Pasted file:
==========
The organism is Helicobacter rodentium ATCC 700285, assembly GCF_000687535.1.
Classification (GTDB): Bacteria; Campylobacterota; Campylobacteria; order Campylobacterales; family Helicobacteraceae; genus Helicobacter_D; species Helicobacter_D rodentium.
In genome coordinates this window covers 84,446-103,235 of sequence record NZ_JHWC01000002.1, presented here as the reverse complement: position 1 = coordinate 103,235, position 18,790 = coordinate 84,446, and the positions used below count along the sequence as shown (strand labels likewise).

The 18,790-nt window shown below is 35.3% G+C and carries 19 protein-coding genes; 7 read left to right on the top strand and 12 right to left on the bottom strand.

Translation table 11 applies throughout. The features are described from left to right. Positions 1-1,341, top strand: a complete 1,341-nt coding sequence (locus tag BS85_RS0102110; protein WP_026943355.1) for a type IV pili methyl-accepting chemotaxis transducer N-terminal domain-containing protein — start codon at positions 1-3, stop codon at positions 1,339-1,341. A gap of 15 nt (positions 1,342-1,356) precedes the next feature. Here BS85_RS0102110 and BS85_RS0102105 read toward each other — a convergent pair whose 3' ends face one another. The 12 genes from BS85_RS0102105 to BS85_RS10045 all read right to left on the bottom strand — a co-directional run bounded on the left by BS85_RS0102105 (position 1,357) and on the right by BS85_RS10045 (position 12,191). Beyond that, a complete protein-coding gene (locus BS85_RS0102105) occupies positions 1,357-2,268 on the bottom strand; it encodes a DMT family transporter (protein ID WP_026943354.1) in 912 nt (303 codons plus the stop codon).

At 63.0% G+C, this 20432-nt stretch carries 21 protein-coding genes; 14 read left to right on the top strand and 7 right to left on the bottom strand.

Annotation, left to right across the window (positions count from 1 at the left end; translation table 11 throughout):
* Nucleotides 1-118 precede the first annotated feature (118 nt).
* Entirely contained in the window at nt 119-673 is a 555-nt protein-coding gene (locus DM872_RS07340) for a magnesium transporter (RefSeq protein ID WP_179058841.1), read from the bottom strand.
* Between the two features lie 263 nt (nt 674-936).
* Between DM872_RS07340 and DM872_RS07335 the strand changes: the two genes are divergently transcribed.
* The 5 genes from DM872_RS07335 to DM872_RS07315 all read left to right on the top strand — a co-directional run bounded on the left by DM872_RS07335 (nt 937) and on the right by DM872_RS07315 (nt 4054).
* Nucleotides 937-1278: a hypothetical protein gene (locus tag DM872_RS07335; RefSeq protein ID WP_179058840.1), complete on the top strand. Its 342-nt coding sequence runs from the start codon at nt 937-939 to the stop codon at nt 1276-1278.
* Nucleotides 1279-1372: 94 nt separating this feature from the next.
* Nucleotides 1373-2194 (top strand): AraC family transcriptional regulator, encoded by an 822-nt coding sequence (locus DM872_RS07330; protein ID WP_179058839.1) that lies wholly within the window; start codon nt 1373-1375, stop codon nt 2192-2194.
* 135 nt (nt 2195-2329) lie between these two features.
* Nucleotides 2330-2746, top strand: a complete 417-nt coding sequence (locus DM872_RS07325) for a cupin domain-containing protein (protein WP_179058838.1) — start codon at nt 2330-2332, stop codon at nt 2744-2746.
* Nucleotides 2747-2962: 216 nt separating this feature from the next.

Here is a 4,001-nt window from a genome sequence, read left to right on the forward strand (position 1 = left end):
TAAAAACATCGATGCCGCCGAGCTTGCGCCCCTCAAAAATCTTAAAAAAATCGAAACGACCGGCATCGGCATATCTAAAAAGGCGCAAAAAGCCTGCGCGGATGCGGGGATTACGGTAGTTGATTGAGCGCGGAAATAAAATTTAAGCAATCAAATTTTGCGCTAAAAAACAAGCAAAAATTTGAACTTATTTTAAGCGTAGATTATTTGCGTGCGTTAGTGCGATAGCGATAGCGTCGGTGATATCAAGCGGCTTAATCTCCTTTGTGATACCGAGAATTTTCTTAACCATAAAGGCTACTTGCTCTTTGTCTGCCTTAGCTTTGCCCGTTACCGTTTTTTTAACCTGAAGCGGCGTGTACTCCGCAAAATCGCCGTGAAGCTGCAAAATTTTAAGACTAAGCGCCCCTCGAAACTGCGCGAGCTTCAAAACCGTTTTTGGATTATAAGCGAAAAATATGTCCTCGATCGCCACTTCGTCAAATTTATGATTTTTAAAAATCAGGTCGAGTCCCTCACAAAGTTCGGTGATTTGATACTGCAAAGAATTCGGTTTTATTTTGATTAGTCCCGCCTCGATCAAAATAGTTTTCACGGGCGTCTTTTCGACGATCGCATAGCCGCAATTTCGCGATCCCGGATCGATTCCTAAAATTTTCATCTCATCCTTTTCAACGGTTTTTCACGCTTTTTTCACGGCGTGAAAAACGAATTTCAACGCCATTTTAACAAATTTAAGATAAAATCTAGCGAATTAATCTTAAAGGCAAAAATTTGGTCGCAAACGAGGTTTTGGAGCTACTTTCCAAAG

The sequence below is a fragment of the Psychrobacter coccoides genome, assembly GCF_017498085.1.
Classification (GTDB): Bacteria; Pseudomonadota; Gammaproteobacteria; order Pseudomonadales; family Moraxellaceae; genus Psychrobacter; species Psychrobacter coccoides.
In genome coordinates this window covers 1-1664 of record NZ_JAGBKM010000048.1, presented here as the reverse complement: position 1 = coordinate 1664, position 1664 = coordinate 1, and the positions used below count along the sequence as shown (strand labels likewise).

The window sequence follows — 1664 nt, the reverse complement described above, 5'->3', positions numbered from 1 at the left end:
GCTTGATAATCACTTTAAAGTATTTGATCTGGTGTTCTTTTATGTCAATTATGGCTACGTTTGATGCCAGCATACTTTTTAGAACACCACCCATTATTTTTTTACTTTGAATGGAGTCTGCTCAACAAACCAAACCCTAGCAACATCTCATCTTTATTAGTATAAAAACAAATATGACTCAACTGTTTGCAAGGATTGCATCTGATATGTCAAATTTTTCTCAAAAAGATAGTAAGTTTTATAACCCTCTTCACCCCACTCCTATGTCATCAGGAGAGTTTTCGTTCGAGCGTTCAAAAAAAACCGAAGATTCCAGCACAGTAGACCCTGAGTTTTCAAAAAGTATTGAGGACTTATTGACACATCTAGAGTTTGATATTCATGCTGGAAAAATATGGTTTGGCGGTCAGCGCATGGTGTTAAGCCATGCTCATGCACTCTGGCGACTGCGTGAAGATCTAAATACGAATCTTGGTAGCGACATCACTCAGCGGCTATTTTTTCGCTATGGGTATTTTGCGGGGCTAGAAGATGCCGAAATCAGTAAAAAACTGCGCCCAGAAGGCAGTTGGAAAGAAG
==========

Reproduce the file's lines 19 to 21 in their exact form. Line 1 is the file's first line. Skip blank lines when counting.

Here is a 4,001-nt window from a genome sequence, read left to right on the forward strand (position 1 = left end):
TAAAAACATCGATGCCGCCGAGCTTGCGCCCCTCAAAAATCTTAAAAAAATCGAAACGACCGGCATCGGCATATCTAAAAAGGCGCAAAAAGCCTGCGCGGATGCGGGGATTACGGTAGTTGATTGAGCGCGGAAATAAAATTTAAGCAATCAAATTTTGCGCTAAAAAACAAGCAAAAATTTGAACTTATTTTAAGCGTAGATTATTTGCGTGCGTTAGTGCGATAGCGATAGCGTCGGTGATATCAAGCGGCTTAATCTCCTTTGTGATACCGAGAATTTTCTTAACCATAAAGGCTACTTGCTCTTTGTCTGCCTTAGCTTTGCCCGTTACCGTTTTTTTAACCTGAAGCGGCGTGTACTCCGCAAAATCGCCGTGAAGCTGCAAAATTTTAAGACTAAGCGCCCCTCGAAACTGCGCGAGCTTCAAAACCGTTTTTGGATTATAAGCGAAAAATATGTCCTCGATCGCCACTTCGTCAAATTTATGATTTTTAAAAATCAGGTCGAGTCCCTCACAAAGTTCGGTGATTTGATACTGCAAAGAATTCGGTTTTATTTTGATTAGTCCCGCCTCGATCAAAATAGTTTTCACGGGCGTCTTTTCGACGATCGCATAGCCGCAATTTCGCGATCCCGGATCGATTCCTAAAATTTTCATCTCATCCTTTTCAACGGTTTTTCACGCTTTTTTCACGGCGTGAAAAACGAATTTCAACGCCATTTTAACAAATTTAAGATAAAATCTAGCGAATTAATCTTAAAGGCAAAAATTTGGTCGCAAACGAGGTTTTGGAGCTACTTTCCAAAG

The sequence below is a fragment of the Psychrobacter coccoides genome, assembly GCF_017498085.1.